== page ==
I mentioned earlier that movement in Celtic, is similar to another game; Istanbul. For those unfamiliar with this other title, also published by Pegasus Spiele, Istanbul features a movement system that has players “dropping off” their own family members as they move around the board. In Celtic, the system is similar, and on their turn a player may move any number of their own pieces from a space up to two spaces — this might be all eight, or it might just be two or three (with one or more staying behind.) 

The really interesting thing about Celtic, isn’t when you choose to move on your own turn, however, but when you choose to move on your opponent’s turn. Yes, any time a player moves their family members from a space with other player’s pawns on it, then those players may also choose to “accompany” the player whose turn it is by sending their own pawns to the same destination.

So, when playing Celtic, you have two simple scoring priorities — firstly, to get your pawns to the places on the board that will score objectives for you, and second, to collect a reasonable variety and number of trade goods. Actually achieving these things is simple, but slow, if you take the movement system at face value and try to focus only on your own turns.

Celtic, more than any game that I’ve played in ages, keeps every player fully engaged at all times during the game, because essentially any other player’s turn might also be your turn. The great thing about the objective cards in Celtic is that so few of them share locations, so quite often, you’ll be asking yourself if you want to hitch a ride closer to your objective, rather than directly to it, and sometimes you’ll even be aiming to move the same pawn(s) several times in one round by anticipating your opponents moves and trying to jump from one group to another.

Now, anyone who has read my reviews will have noticed that I often talk about themes in games and how that comes through. Where Celtic is concerned, you can really imagine this idea that the old tribe leader has died, and the whole community is gathering this huge variety of materials – foods, offerings, drinks and goods of every kind — all together to both celebrate this former leader and to choose a new one.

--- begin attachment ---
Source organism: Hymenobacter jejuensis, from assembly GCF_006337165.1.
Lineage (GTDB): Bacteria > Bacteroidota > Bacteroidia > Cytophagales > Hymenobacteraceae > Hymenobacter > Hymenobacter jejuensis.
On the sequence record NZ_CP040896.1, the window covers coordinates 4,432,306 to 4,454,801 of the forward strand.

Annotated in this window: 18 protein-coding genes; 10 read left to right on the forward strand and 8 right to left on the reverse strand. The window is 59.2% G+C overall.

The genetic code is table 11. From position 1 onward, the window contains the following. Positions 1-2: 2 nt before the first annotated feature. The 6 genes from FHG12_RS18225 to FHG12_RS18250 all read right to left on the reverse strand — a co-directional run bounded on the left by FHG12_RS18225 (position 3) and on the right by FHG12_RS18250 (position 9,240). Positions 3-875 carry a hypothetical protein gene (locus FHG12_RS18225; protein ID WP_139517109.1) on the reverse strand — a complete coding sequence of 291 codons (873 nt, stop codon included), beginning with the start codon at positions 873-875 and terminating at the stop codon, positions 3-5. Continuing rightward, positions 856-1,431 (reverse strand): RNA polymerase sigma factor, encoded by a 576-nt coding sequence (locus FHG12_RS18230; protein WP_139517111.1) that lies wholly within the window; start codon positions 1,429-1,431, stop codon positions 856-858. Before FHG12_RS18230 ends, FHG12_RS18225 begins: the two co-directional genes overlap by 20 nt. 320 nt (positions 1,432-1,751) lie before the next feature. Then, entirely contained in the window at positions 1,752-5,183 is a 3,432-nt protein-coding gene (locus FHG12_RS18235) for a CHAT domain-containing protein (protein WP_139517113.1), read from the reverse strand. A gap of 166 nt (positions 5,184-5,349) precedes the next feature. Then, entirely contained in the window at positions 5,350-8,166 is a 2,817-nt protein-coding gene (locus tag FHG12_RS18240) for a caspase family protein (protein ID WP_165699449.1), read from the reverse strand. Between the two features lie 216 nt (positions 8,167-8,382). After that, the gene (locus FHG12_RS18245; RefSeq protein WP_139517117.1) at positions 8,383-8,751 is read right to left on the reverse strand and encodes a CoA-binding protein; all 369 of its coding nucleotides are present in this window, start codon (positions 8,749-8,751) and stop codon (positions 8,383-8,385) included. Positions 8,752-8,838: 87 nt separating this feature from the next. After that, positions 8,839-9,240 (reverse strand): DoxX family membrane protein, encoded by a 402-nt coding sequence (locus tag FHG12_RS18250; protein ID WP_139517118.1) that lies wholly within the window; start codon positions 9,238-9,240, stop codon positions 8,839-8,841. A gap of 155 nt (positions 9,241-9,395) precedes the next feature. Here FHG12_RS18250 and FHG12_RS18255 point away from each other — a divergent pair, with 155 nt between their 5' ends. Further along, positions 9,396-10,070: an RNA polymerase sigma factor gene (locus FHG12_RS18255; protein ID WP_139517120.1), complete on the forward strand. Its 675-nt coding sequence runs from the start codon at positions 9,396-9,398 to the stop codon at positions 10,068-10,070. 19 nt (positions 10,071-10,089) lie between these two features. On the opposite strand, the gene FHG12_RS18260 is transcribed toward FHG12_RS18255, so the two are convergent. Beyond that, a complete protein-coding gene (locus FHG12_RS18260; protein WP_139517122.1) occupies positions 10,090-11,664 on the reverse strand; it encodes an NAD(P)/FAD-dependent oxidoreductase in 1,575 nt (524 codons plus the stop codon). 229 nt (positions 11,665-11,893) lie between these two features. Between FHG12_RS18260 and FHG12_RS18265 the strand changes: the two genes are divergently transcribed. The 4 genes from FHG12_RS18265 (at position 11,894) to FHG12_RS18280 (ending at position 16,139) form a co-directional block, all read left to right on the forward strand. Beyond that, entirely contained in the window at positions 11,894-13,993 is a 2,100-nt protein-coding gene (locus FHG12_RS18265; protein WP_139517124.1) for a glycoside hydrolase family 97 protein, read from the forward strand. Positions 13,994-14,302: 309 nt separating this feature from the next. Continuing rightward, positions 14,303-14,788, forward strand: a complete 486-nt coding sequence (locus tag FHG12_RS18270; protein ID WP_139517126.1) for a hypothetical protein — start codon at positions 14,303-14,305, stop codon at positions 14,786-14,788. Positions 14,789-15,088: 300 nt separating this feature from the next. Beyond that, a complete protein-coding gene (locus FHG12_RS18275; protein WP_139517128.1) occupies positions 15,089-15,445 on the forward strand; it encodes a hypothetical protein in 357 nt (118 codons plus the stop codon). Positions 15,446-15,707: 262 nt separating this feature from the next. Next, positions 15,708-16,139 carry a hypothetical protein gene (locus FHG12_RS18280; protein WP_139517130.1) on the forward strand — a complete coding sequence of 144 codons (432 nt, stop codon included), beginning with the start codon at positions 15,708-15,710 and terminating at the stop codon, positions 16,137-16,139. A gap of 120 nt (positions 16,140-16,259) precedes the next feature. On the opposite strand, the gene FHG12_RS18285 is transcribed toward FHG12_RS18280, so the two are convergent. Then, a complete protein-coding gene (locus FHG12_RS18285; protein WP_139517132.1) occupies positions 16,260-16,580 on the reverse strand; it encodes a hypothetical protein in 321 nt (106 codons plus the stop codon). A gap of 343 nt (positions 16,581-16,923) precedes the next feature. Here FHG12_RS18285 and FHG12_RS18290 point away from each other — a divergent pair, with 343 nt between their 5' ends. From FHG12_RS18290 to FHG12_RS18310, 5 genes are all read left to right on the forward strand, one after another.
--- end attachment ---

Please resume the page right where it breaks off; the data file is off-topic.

The gorgeous, bright artwork reminds me of Bilbo’s party in Peter Jackson’s Lord of the Rings: The Fellowship of the Ring, and the movement system here invokes this idea of perhaps a younger member of the family being sent to travel with a neighbour, only to then pick up the trail with a distant cousin for a while before arriving at the weavers house. 

Don’t get me wrong; Celtic is really, fiercely competitive, but it focuses very much on the gentler, more cultural side of celtic life, rather than the more warlike and combative view that we often see. It’s a fantastic board game that ticks all the major boxes for me in terms of how it plays, how easy it is to learn, how much depth it has and how it makes me feel. Celtic is the best game that I bet you’ve never heard of, and I urge you to try it if you get the chance. 

You can purchase Celtic on Amazon.

Love board games? Check out our list of the top board games we’ve reviewed.